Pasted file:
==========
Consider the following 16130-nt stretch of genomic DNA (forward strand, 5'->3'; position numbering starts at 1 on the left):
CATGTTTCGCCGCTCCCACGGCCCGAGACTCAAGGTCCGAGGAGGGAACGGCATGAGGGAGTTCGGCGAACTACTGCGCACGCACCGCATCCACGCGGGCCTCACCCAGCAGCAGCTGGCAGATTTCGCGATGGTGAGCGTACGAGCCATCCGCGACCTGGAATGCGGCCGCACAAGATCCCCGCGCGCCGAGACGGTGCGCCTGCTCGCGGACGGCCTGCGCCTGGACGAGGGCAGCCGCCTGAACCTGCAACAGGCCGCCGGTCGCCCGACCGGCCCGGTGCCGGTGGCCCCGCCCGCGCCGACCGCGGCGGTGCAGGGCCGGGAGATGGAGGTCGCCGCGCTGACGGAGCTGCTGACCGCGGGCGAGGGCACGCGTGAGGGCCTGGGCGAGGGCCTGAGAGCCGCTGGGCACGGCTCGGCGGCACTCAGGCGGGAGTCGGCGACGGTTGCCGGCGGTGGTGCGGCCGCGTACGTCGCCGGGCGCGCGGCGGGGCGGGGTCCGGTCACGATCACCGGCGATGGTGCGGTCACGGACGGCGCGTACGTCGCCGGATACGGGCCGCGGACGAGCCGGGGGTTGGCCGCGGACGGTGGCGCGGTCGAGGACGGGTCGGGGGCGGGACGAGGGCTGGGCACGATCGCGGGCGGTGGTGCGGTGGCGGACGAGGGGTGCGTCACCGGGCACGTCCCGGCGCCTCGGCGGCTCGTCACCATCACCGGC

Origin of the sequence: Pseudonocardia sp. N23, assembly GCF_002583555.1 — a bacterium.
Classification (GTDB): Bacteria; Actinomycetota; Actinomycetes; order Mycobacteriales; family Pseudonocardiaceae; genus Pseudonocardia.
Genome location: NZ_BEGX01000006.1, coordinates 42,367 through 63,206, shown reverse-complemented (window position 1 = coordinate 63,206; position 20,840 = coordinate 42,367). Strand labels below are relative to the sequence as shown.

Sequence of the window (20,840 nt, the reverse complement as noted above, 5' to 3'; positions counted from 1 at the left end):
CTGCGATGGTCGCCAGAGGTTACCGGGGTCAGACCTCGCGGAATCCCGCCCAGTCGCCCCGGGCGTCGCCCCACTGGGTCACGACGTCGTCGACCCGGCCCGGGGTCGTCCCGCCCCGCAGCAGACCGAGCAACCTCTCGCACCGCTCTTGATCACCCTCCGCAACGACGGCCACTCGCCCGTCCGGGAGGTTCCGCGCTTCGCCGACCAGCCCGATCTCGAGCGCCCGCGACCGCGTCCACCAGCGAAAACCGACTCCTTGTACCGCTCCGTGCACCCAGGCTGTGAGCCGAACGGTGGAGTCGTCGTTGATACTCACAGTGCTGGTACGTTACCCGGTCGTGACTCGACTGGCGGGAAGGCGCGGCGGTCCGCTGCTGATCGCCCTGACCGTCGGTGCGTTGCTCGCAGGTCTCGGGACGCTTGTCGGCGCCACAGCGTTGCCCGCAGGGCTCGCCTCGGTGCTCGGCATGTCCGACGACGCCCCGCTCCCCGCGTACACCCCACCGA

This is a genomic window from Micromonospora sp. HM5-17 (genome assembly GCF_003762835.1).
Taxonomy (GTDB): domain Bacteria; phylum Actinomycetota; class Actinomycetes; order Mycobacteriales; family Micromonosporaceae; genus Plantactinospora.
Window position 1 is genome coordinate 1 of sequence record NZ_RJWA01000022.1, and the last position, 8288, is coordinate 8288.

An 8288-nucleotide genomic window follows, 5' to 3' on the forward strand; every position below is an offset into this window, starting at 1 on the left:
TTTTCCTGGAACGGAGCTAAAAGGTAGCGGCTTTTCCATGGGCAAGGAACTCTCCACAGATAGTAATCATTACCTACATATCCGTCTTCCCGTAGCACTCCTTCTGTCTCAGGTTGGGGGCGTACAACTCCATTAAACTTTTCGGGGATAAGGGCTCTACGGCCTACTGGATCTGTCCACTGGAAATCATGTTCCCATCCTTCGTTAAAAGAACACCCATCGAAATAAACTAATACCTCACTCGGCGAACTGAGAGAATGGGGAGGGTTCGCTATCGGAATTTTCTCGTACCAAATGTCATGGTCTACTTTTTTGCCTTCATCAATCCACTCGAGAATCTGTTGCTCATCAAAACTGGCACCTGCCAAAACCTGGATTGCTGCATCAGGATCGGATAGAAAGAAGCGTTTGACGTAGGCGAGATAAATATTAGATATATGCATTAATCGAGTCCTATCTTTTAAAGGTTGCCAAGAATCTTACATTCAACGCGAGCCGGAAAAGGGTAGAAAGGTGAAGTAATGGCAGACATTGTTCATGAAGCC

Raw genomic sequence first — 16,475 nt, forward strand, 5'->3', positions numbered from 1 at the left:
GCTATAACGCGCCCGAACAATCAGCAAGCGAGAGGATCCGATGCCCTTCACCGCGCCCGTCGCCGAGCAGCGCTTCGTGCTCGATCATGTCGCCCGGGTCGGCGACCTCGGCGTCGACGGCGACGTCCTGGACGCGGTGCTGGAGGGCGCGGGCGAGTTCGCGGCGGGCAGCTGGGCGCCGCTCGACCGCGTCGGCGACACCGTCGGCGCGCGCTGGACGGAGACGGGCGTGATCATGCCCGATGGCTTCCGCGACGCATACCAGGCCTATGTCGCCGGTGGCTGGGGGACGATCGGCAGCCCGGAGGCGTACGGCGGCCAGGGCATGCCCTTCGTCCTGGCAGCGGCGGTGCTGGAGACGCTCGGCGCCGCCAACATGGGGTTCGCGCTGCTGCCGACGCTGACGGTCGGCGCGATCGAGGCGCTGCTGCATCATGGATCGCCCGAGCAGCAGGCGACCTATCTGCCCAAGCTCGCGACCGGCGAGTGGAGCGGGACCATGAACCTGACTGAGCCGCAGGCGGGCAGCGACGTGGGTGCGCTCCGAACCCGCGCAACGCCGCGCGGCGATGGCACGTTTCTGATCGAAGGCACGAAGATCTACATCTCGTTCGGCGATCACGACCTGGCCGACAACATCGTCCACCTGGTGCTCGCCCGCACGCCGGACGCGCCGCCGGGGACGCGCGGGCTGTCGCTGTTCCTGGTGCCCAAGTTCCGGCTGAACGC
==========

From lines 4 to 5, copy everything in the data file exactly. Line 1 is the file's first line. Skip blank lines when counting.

Classification (GTDB): Bacteria; Actinomycetota; Actinomycetes; order Mycobacteriales; family Pseudonocardiaceae; genus Pseudonocardia.
Genome location: NZ_BEGX01000006.1, coordinates 42,367 through 63,206, shown reverse-complemented (window position 1 = coordinate 63,206; position 20,840 = coordinate 42,367). Strand labels below are relative to the sequence as shown.